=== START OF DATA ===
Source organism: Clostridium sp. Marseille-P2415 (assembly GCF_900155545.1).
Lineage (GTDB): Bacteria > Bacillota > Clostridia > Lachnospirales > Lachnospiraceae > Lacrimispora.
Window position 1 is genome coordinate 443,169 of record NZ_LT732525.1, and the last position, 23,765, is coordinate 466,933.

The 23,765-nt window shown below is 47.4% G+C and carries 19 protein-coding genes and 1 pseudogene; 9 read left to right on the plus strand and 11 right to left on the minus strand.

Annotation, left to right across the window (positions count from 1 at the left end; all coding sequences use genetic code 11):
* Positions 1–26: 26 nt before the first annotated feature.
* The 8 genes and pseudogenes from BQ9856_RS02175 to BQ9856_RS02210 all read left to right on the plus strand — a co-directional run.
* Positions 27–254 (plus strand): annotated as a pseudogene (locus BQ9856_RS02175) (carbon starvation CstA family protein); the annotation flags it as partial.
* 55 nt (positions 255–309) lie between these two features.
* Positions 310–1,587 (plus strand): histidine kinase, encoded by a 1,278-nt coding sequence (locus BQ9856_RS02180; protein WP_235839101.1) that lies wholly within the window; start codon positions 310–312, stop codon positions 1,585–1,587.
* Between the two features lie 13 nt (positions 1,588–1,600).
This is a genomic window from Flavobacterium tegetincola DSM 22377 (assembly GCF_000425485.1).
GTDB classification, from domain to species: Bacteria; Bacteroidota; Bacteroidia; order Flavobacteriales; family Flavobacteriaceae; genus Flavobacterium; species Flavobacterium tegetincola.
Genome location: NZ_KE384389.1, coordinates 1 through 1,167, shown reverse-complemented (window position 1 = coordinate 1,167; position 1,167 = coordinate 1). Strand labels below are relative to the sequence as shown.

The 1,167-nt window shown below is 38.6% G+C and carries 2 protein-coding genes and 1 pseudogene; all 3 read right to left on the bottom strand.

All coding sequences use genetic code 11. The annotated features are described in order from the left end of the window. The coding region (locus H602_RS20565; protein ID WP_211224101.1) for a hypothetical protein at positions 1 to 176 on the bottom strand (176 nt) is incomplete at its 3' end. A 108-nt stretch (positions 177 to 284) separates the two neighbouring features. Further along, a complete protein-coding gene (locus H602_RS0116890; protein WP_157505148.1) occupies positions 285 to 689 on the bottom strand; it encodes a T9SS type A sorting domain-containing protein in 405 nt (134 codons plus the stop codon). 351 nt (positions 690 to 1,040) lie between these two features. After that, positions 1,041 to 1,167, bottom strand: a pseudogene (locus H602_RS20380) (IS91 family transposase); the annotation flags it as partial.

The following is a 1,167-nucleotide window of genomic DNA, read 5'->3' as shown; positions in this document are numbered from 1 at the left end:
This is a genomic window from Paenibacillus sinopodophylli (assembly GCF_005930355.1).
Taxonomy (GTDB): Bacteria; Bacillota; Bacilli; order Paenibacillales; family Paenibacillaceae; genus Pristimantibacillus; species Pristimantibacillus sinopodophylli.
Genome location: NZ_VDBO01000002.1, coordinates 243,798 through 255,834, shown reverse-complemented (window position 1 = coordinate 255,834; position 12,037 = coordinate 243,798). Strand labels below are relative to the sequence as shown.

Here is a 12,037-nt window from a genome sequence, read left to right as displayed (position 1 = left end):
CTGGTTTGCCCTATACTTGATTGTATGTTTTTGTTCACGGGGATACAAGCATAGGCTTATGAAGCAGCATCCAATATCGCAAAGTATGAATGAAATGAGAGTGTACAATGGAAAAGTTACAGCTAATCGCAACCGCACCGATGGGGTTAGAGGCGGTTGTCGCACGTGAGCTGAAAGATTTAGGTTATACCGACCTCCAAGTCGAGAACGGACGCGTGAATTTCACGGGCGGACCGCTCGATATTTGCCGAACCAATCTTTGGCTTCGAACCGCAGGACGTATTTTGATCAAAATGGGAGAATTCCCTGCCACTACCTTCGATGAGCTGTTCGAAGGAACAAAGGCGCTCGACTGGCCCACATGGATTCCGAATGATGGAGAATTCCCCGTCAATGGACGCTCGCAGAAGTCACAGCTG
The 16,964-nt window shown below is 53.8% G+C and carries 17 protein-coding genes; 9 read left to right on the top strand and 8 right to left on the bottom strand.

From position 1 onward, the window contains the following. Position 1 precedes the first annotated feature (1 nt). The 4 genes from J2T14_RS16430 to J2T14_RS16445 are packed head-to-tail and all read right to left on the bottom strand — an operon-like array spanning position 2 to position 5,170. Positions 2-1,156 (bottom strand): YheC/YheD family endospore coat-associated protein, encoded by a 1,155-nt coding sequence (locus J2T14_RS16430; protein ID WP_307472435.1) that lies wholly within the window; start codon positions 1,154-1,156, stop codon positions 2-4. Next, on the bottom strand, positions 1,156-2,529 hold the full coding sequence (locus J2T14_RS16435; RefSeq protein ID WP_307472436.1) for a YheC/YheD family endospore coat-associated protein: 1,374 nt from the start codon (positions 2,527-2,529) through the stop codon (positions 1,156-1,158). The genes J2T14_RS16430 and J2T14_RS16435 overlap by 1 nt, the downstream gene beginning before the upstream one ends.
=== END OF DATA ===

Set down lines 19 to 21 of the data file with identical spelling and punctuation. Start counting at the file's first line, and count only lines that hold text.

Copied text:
Taxonomy (GTDB): Bacteria; Bacillota; Bacilli; order Paenibacillales; family Paenibacillaceae; genus Pristimantibacillus; species Pristimantibacillus sinopodophylli.
Genome location: NZ_VDBO01000002.1, coordinates 243,798 through 255,834, shown reverse-complemented (window position 1 = coordinate 255,834; position 12,037 = coordinate 243,798). Strand labels below are relative to the sequence as shown.

Here is a 12,037-nt window from a genome sequence, read left to right as displayed (position 1 = left end):